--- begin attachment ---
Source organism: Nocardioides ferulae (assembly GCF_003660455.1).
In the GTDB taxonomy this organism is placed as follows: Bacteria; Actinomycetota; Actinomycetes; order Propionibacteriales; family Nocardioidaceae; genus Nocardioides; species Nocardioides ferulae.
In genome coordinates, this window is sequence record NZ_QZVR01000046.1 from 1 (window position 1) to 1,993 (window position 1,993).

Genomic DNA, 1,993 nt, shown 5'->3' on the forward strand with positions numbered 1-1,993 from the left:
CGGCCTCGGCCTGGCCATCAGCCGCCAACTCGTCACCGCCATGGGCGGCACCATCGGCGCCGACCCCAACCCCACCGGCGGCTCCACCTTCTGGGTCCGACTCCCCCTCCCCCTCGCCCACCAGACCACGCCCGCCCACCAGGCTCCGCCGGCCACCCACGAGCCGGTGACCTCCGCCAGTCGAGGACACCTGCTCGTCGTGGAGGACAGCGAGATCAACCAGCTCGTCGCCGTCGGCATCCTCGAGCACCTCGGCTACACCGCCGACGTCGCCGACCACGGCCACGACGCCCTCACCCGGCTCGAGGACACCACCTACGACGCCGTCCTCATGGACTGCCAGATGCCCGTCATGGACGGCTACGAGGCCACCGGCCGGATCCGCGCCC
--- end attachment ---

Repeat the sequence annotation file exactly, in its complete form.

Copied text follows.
Source organism: Nocardioides ferulae (assembly GCF_003660455.1).
In the GTDB taxonomy this organism is placed as follows: Bacteria; Actinomycetota; Actinomycetes; order Propionibacteriales; family Nocardioidaceae; genus Nocardioides; species Nocardioides ferulae.
In genome coordinates, this window is sequence record NZ_QZVR01000046.1 from 1 (window position 1) to 1,993 (window position 1,993).

Genomic DNA, 1,993 nt, shown 5'->3' on the forward strand with positions numbered 1-1,993 from the left:
CGGCCTCGGCCTGGCCATCAGCCGCCAACTCGTCACCGCCATGGGCGGCACCATCGGCGCCGACCCCAACCCCACCGGCGGCTCCACCTTCTGGGTCCGACTCCCCCTCCCCCTCGCCCACCAGACCACGCCCGCCCACCAGGCTCCGCCGGCCACCCACGAGCCGGTGACCTCCGCCAGTCGAGGACACCTGCTCGTCGTGGAGGACAGCGAGATCAACCAGCTCGTCGCCGTCGGCATCCTCGAGCACCTCGGCTACACCGCCGACGTCGCCGACCACGGCCACGACGCCCTCACCCGGCTCGAGGACACCACCTACGACGCCGTCCTCATGGACTGCCAGATGCCCGTCATGGACGGCTACGAGGCCACCGGCCGGATCCGCGCCC